The Johnson Amendment was passed by Congress in 1954 as an amendment to section 501(c)(3) of the federal tax code. The Johnson Amendment states that entities who are exempt from federal income tax cannot:
Participate in, or intervene in (including the publishing or distributing of statements), any political campaign on behalf of – or in opposition to – any candidate for public office.
I searched the N.Y. Times archives online, and I found nothing about the congressional debate on this amendment or the vote. Believe it or not, the only source I found was from this 2012 article in the Regent University Law Journal, (The School Founded by Pat Robertson) that while arguing the case for the law’s unconstitutionality, provides political and legislative context which seems not otherwise available on the internet. (including Wikipedia which I will enhance with this information) While the Johnson Amendment is now, six decades after its passage, a central element of this historic election, it was inserted into an omnibus bill by Senator Johnson for his own partisan reasons, and there is no record of any floor discussion of how this affects the reality of the principle of “separation of church and state” From the pp 247:
The ban on electioneering is not rooted in constitutional provisions for
separation of church and state. It actually goes back to 1954 when Congress was revising the tax code, anticommunism was in full bloom, and elections were taking place in Texas.
. . .
Johnson was not trying to address any constitutional issue related to separation
of church and state; and he did not offer the amendment because of
anything that churches had done. Churches were not banned from
endorsing candidates because they are religious organizations; they
were banned because they have the same tax exempt status as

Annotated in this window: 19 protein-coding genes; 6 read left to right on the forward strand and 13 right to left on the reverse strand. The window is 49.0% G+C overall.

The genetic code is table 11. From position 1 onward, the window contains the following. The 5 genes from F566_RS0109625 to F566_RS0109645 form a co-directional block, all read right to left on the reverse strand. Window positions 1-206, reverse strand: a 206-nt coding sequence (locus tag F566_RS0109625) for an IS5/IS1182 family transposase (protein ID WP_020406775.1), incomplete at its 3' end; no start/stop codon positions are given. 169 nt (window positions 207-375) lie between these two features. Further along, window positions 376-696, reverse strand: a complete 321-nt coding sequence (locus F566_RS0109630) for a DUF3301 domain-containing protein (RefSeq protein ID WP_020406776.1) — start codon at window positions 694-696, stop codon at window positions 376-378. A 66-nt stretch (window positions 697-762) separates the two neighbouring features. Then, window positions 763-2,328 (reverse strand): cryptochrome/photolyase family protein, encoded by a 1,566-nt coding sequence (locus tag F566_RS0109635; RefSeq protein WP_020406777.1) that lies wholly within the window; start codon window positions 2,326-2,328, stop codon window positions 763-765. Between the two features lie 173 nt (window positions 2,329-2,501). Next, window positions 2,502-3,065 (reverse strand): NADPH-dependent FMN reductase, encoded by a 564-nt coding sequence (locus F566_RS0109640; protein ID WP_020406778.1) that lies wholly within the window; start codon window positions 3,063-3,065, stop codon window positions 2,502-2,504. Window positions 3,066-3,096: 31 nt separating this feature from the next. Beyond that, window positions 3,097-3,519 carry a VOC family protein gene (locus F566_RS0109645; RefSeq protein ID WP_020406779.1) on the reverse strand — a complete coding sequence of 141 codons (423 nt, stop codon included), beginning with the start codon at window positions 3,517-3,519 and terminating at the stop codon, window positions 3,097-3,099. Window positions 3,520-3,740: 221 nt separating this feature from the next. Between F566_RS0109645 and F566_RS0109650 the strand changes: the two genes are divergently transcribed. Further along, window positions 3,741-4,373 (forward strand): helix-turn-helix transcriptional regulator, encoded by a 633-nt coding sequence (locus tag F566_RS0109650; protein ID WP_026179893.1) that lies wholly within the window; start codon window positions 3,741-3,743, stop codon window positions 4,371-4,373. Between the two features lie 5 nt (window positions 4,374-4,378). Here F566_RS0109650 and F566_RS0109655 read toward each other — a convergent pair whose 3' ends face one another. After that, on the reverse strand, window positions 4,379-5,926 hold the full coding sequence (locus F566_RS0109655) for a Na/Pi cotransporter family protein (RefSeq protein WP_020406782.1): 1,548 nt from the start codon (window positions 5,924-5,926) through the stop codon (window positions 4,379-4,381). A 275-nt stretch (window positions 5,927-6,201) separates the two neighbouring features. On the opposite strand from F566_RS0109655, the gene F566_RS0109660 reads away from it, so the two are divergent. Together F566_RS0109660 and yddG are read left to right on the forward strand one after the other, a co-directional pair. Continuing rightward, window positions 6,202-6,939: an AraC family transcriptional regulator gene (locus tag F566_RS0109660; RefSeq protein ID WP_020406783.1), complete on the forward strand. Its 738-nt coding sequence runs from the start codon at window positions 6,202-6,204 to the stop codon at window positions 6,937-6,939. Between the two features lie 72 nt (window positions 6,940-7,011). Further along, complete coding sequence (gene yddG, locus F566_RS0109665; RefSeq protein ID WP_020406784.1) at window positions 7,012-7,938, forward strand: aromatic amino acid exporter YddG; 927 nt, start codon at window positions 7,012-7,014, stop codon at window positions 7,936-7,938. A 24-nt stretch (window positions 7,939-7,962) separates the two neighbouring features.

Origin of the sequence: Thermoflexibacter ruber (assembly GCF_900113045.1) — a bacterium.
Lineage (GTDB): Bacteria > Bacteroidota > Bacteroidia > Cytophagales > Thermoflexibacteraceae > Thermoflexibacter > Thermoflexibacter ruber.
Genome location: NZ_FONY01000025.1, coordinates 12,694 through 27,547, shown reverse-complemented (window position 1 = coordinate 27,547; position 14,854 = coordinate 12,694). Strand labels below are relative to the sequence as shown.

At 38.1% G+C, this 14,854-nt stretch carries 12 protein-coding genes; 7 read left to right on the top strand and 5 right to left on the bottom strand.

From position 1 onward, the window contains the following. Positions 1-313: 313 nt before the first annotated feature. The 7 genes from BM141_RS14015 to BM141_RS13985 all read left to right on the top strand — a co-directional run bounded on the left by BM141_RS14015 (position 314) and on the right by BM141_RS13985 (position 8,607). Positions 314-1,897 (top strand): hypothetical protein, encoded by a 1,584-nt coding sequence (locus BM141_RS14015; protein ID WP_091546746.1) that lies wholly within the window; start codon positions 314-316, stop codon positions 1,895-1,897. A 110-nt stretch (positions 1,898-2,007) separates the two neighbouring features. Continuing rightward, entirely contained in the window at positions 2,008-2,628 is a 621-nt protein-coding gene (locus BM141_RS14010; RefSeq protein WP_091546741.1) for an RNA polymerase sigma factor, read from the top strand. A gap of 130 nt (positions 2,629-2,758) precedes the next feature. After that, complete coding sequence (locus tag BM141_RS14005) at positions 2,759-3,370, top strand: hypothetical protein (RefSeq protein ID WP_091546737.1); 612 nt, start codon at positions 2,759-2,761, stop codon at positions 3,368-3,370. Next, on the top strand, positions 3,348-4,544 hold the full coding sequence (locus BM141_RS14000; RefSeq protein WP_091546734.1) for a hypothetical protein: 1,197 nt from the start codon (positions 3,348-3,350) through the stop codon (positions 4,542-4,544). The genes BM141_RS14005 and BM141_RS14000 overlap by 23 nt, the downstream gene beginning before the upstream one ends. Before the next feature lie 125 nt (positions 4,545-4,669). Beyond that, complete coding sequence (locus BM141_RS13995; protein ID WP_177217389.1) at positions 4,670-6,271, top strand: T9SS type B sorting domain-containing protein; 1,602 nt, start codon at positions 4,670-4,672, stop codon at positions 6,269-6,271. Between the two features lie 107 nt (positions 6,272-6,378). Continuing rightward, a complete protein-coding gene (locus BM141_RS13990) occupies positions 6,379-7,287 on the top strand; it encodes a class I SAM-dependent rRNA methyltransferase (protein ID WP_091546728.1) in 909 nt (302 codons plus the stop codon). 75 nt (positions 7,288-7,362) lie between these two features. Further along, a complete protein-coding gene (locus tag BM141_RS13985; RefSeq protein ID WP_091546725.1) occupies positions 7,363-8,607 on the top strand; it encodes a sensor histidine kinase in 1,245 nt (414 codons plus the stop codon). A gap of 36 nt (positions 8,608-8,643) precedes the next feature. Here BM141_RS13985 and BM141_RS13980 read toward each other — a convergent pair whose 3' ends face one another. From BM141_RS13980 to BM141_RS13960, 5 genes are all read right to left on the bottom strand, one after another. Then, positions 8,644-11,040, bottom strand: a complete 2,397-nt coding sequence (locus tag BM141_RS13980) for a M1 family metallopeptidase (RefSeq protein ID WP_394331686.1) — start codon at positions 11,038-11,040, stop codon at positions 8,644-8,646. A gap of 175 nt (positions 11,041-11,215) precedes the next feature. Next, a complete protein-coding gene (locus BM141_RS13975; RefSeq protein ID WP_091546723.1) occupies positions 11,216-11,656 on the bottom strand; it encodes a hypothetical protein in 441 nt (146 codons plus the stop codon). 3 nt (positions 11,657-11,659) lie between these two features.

Facts Forum and the Committee for Constitutional Government, the right-wing organizations that Johnson was really after.
It appears accurate that this legislation, now one that defines and validates the most meaningful national concept of “separation of Church and State” was in fact the work of a powerful Senator who wanted to squelch groups in his home state that opposed him.
Yes, the legislation was born in the partisan sausage factory, but is now what it has come to mean, not how it became law. It is still a federal law that impedes a religious majority, in this case Christians, from promoting those who will advance their ideology while under the special protection that this country affords those under the rubric of “Religions.” Of Course Pat Robertson did run for President with no illusions other than that his platform included the New Testament. And so does the current Republican ticket.
Now we know that the Trump-Pence candidacy, with the possible ascension of the junior member of the team--something not historically that rare, would mean a Presidency of one who is proud to say his first identity is that of a Christian. And since the list he provides only includes the following two of his identities, “Conservative” and finally “Republican.” He never does get to “American.”
Trump-Pence actually provides more clarity than when it was only Trump, free associating on the stump without any idea of the consequences of his words beyond the cheers of his acolytes. Now, we have a ticket, and the words have to be coordinated between them, meaning internal coherence becomes a necessity.
We now know more clearly what would be the fate of this country under this presidency.
Go to AlRodbell.Com for original analyses of social-political issues